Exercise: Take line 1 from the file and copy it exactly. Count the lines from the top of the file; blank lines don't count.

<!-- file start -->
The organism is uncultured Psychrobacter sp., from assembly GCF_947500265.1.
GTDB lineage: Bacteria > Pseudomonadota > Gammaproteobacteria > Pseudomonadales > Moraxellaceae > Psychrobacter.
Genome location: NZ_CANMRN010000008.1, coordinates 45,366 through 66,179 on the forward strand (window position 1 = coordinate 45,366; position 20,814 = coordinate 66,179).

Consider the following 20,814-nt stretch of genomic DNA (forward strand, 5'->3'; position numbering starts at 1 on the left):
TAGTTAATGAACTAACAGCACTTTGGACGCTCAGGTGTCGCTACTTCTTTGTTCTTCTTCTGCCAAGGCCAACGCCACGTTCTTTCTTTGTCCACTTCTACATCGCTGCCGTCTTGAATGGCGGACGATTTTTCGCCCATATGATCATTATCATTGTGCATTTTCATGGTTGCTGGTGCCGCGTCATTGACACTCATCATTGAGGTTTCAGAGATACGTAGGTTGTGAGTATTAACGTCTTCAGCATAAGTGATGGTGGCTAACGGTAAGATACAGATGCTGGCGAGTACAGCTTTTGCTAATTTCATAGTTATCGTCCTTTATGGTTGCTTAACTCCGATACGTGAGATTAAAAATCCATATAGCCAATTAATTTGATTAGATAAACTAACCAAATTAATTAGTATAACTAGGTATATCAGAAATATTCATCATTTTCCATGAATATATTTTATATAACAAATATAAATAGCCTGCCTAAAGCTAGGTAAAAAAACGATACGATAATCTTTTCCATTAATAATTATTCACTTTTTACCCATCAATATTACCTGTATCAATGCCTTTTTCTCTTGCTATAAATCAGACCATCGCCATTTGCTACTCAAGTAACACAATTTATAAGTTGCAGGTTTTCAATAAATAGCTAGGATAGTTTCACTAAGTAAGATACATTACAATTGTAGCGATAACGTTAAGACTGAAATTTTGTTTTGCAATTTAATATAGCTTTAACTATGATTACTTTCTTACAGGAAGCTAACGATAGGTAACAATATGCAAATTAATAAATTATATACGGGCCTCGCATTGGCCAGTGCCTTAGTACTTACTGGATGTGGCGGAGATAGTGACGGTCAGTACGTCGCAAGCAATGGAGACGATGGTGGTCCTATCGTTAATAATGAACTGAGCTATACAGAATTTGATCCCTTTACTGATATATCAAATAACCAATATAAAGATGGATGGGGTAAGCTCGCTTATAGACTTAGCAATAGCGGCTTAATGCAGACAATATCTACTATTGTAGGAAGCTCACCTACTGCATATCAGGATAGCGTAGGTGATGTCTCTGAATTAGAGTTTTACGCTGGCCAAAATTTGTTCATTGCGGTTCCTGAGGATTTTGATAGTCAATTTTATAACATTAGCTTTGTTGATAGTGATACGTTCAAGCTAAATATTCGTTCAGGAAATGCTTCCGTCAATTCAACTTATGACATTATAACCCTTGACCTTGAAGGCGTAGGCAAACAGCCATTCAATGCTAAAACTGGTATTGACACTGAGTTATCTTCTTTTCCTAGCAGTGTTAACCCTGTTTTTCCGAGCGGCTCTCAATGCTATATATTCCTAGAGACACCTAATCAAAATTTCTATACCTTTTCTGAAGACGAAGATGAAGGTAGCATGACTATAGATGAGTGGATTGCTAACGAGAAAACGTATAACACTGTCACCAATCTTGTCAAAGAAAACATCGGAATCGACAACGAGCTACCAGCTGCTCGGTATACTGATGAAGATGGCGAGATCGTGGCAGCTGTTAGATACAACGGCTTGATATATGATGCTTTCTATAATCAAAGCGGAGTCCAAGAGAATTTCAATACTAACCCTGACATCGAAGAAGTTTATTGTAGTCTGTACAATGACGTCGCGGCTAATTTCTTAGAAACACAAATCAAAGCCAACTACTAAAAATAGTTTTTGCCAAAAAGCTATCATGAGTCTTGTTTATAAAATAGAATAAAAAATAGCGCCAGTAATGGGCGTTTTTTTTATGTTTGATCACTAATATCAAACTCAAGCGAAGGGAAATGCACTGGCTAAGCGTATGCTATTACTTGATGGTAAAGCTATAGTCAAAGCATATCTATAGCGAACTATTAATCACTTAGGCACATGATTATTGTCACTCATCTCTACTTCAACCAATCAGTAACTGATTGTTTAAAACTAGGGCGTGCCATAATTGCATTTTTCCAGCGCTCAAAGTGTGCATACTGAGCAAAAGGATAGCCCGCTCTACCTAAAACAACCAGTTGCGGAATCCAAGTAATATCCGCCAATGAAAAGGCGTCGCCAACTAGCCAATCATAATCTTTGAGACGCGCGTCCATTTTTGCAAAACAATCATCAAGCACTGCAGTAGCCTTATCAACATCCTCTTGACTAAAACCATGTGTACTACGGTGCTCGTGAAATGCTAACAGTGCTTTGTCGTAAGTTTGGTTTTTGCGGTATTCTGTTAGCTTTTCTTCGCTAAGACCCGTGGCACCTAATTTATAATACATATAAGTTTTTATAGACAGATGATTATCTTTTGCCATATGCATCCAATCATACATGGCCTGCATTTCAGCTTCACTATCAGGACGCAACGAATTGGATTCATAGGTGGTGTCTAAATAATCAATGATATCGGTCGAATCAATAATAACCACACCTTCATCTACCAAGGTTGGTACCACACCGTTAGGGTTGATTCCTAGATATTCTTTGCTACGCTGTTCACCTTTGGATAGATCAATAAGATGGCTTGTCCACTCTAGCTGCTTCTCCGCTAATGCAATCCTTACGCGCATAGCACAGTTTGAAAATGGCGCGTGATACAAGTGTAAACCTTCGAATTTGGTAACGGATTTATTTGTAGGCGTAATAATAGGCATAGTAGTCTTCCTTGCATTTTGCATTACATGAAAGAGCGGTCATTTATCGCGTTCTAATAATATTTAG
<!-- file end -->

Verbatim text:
The organism is uncultured Psychrobacter sp., from assembly GCF_947500265.1.